Vivien W.C. Yew, Noor Azlan Mohd Noor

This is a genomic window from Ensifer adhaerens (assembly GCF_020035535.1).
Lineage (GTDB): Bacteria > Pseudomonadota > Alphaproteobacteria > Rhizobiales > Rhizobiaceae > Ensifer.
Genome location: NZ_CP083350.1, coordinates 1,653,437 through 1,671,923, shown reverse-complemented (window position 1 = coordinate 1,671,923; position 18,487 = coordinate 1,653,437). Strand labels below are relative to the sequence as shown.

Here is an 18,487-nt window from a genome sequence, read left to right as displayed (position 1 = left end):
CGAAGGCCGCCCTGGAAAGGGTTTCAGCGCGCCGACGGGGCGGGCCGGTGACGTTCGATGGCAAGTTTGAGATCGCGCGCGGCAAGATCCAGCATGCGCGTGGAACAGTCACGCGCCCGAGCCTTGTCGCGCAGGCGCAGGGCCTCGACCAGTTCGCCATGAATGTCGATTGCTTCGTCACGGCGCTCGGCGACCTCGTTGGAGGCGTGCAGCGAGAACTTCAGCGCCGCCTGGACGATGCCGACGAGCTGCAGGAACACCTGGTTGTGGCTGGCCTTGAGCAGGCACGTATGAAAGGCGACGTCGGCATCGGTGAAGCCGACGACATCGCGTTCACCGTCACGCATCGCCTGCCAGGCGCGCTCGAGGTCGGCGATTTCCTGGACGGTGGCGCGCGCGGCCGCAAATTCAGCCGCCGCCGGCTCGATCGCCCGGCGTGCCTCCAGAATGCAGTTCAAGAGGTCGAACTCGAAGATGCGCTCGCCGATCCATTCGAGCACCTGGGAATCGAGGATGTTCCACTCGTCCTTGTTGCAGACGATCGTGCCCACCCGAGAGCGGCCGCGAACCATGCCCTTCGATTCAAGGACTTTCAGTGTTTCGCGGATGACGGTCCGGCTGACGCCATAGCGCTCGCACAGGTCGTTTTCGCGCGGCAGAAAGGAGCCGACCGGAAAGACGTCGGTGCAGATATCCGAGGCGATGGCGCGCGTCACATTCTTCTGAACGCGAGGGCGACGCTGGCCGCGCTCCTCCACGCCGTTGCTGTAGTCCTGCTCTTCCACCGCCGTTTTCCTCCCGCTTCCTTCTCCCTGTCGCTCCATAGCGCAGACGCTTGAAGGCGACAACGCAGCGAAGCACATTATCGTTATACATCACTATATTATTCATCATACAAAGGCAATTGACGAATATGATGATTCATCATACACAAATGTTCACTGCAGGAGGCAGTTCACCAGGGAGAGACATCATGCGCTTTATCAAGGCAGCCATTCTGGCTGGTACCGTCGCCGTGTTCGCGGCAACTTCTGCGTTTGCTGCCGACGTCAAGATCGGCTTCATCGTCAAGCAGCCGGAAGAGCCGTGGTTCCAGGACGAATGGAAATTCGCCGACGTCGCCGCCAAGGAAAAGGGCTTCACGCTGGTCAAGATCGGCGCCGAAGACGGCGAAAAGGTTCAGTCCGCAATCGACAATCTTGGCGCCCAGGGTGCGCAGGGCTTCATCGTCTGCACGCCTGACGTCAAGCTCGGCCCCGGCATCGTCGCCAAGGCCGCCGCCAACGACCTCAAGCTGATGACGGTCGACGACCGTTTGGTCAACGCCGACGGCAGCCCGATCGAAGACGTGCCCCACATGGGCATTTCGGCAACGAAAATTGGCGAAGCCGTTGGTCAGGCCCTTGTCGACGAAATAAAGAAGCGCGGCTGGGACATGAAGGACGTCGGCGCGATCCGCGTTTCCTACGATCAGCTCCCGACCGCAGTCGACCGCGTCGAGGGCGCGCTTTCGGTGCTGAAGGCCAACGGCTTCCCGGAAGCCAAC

The fundamental idea for this article is a review of the theoretical discussion among experts in biomedicine and the social sciences: Arthur Kleinman, Leon Eisenberg, Horacio Fabrega, Byron Good, and Andrew Twaddle, among others; on the concepts of disease, illness, and sickness. The main objective is to explore the conceptual distinction between the triad from the field of anthropology, particularly on how culturally defined concepts of ill health are created. It is generally argued that the complexity of different opinions on human ailment causes difficulty in providing a clear distinction between the triad for the use among medical practitioners, social scientists, and laymen community at large. In particular the analysis reveals that most signs or symptoms of distress are reflective of sufferers’ personal and cultural experiences. They are the cultural processes of illness and sickness, rather than purely understood by medical profession as disease. Additionally, the article demonstrates that with the effort of the experts of biomedicine and social sciences, clear definitions of the different concepts of disease, illness, and sickness indicate different aspects of ill health. Finally, the author focuses the discussion on a proposal to explore how the full triad can be of use amongst laymen patients, particularly in times of physician-patient interactions over ailment diagnosis.

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